Seven questions for ... Anja Harteros
In ANDREA CHENIER Anja Harteros sings Maddalena di Coigny, who falls in love with a revolutionary and chooses to die with him. In our interview the soprano discusses women in the role of the victim.
Do you believe in love after death?
I don’t believe that anything in this world simply vanishes. And love, like anything else, is reabsorbed back into the cosmos, into the Big Entirety, whence it came.
What is worth dying for? Who is worth dying for?
If life is anything, it’s worth protecting. This opera, though, is also about making a statement. The two lovers are publicly executed, which is the statement made by the powers that be, but their death in love stands as their counter-statement – a declaration of the unbrookable power of love.
Maddelena lays down her life and in doing so saves someone else. Is that something to admire? Or is it the act of a madwoman?
By dying of her own volition, Maddalena saves the life of Idia Legray, a young mother – which elevates the gesture a notch, because in saving Legray Maddelena also saves her child. Yet in essence the woman means little to Maddalena; she is only a means to an end, providing a route to her beloved Andrea. For her, a life without Chénier would have no meaning. If she hadn’t resolved to join Chénier in death, she would probably not have been able to bring herself to rescue Legray.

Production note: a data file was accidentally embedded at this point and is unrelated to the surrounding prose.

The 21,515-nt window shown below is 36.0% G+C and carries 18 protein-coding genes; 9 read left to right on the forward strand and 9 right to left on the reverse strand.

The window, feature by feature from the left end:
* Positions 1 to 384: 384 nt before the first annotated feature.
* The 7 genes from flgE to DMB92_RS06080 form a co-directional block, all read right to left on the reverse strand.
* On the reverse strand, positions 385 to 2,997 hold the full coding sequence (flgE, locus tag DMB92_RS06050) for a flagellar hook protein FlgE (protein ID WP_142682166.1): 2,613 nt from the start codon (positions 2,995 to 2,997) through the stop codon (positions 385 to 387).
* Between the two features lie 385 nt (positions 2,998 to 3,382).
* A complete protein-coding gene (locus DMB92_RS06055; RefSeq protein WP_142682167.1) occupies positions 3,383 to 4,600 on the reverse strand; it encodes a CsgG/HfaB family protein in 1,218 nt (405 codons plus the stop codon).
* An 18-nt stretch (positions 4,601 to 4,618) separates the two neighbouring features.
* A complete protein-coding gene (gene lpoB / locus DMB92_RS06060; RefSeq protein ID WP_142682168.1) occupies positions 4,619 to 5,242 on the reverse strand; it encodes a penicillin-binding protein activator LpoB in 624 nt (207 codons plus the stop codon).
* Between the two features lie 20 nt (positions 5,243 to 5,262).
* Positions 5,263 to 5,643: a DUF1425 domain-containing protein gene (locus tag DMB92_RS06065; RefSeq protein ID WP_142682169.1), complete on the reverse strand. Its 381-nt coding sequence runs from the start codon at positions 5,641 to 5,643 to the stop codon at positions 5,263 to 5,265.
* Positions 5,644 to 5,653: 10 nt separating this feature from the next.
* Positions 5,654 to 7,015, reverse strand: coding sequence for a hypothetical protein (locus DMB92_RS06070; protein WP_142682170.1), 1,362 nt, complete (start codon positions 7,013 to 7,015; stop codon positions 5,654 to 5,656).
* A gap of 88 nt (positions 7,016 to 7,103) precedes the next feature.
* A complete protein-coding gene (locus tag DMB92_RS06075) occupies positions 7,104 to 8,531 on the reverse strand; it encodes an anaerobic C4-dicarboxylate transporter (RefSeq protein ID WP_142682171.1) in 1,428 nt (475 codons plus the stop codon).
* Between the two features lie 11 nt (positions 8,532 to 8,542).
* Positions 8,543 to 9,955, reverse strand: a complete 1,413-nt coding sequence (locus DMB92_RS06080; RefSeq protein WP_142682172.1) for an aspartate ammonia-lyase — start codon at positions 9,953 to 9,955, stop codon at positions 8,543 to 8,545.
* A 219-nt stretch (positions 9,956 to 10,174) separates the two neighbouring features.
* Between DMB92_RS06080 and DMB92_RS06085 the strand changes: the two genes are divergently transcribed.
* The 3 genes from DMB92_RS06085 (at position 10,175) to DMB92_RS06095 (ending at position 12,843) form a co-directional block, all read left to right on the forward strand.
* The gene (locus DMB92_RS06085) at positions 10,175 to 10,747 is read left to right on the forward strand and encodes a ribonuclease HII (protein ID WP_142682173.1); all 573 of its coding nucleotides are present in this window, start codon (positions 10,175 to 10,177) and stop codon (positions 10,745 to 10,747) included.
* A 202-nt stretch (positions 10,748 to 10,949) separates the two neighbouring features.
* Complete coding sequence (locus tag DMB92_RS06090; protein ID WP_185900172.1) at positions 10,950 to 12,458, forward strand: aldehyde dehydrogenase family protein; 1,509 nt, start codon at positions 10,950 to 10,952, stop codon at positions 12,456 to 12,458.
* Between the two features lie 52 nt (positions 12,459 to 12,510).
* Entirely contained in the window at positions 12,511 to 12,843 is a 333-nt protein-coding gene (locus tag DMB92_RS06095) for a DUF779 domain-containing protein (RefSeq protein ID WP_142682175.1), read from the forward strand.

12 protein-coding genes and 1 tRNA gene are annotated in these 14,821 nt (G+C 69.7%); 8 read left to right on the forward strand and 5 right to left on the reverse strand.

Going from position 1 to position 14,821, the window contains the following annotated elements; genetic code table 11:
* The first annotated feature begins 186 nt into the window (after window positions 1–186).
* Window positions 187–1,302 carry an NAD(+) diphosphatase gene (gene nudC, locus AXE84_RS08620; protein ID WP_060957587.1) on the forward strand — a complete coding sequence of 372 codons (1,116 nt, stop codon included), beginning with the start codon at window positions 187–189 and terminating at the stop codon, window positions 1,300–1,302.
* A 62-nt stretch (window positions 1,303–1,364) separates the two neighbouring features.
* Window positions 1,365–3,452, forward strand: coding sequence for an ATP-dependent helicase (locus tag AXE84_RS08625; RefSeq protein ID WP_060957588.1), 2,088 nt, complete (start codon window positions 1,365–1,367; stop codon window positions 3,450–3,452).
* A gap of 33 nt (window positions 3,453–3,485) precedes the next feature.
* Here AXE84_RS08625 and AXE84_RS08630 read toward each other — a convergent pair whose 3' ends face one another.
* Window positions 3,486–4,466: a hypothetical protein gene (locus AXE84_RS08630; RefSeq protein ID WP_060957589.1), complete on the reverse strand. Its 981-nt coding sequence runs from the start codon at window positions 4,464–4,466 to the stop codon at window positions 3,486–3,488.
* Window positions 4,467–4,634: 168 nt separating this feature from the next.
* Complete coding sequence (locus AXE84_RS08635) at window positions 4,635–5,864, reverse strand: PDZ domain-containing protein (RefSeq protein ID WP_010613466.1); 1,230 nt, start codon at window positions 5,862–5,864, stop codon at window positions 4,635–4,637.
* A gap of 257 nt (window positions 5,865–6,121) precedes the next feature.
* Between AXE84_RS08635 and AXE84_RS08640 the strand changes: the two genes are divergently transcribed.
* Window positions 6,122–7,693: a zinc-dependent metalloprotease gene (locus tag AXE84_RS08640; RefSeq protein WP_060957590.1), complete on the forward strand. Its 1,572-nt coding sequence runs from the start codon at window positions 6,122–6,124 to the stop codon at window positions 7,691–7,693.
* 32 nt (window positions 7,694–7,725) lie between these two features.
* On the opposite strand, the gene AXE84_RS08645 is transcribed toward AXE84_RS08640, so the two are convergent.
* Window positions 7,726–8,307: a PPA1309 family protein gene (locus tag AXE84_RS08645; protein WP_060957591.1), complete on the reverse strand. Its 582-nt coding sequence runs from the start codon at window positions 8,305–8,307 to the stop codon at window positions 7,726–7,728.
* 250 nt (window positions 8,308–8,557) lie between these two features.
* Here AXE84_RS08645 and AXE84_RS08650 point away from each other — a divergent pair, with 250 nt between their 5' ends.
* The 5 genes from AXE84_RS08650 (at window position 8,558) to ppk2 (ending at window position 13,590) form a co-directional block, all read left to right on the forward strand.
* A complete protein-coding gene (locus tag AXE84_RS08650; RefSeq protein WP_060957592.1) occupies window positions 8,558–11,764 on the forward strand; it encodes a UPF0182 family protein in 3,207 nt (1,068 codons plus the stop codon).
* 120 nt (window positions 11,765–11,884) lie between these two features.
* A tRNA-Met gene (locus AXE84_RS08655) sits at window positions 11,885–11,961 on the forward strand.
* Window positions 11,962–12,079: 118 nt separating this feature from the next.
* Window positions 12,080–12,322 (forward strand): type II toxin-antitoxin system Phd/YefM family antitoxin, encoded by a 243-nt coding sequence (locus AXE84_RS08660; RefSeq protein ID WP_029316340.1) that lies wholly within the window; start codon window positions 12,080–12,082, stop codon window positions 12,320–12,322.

What things do you consider worth sacrificing something for?
I gladly embrace abstinence when there’s a good reason for doing so.
Do people still do that nowadays?
Why not? If you’re referring to women’s “classical” role as a self-sacrificer, then I’m grateful that we’ve got beyond that. That said, Maddalena’s actions are understandable if you consider what she’s gone through: she watched as her mother was killed, her home burned to the ground and her friend driven to prostitution, and now she’s watching her lover about to be guillotined.
What is it about Maddalena that fascinates you?
Maddalena’s got this lovely aria in Act III in which she talks of love as her salvation from sorrow. I find that deeply touching. It’s utterly fathomable and fascinating! The role is an opportunity to express a number of character traits in a short space of time, going from spoilt blue blood in Act I and courageous, boundless love in Act II to extremes of anguish in Act III and heroic self-sacrifice as a sign of immortal love in the final act.
If you were Maddalena’s best friend, what would you call out to her?
Before it came to that I would choke on my own tears.